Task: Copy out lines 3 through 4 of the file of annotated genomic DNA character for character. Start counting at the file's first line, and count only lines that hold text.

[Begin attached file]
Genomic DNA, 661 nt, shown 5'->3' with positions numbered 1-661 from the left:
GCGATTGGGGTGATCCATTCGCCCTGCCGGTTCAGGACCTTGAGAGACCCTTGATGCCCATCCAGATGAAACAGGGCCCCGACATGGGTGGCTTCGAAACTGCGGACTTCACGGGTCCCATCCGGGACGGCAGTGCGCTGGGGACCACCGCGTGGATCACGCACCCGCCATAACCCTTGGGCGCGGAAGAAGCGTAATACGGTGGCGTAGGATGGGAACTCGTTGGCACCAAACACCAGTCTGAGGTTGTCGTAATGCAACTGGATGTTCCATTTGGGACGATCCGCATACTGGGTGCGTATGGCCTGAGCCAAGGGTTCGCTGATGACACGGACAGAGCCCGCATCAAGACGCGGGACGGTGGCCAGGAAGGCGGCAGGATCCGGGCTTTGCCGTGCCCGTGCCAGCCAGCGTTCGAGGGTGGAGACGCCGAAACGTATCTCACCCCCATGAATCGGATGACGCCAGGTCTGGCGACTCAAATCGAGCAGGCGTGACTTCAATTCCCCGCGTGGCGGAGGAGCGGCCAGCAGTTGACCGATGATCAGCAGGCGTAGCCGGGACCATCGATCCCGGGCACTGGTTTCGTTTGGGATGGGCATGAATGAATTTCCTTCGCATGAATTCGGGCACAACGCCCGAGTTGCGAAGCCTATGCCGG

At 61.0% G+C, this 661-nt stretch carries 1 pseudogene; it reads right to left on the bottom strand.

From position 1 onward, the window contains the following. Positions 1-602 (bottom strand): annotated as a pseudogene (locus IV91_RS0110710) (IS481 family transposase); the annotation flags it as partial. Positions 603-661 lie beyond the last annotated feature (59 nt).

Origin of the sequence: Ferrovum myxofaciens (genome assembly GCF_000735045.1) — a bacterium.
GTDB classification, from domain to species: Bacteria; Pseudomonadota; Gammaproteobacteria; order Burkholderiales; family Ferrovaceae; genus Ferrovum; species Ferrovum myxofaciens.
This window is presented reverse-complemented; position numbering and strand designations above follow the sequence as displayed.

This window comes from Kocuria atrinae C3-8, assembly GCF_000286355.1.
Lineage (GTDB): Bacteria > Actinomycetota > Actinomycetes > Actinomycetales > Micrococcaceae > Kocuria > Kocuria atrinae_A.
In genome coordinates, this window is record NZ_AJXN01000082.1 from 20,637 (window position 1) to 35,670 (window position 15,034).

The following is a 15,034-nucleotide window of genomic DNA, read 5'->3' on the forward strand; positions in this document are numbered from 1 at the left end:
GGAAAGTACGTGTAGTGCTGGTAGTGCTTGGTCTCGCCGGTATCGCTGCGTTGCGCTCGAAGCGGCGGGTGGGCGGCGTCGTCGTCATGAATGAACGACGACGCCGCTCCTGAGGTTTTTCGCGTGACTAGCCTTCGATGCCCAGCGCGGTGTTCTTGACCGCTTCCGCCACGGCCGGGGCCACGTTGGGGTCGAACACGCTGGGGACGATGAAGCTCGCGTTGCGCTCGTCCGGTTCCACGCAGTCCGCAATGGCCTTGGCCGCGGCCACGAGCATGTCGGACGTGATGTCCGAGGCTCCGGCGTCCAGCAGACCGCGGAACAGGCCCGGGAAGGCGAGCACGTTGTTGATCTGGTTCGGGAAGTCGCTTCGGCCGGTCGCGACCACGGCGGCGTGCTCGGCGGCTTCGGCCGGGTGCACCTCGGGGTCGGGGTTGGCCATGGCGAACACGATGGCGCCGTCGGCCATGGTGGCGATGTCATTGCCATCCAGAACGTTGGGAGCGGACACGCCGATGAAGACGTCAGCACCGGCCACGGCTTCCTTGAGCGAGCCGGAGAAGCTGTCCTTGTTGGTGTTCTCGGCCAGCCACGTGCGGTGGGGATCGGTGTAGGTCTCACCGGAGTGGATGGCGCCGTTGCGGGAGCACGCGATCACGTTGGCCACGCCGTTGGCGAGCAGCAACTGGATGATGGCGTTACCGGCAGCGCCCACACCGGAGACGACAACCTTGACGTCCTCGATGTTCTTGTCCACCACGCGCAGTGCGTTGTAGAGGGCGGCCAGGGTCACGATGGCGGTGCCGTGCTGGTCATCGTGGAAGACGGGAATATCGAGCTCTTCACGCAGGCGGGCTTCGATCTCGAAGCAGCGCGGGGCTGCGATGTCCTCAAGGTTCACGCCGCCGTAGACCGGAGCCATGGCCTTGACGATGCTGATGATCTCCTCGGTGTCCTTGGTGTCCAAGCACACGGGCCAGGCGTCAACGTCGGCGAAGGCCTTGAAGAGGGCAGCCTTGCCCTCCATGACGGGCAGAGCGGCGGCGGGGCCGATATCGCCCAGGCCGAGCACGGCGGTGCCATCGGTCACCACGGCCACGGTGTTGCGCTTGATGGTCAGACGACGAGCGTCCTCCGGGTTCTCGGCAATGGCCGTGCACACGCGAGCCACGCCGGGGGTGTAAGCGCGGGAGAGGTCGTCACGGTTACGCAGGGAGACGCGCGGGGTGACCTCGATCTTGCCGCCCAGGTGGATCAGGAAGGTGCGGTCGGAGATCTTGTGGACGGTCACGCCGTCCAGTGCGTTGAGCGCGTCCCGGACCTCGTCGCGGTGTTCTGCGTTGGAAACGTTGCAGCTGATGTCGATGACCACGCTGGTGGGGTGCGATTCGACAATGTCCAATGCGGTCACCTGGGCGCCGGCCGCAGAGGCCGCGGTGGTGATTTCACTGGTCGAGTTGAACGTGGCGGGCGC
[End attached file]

At 61.0% G+C, this 661-nt stretch carries 1 pseudogene; it reads right to left on the bottom strand.

From position 1 onward, the window contains the following. Positions 1-602 (bottom strand): annotated as a pseudogene (locus IV91_RS0110710) (IS481 family transposase); the annotation flags it as partial. Positions 603-661 lie beyond the last annotated feature (59 nt).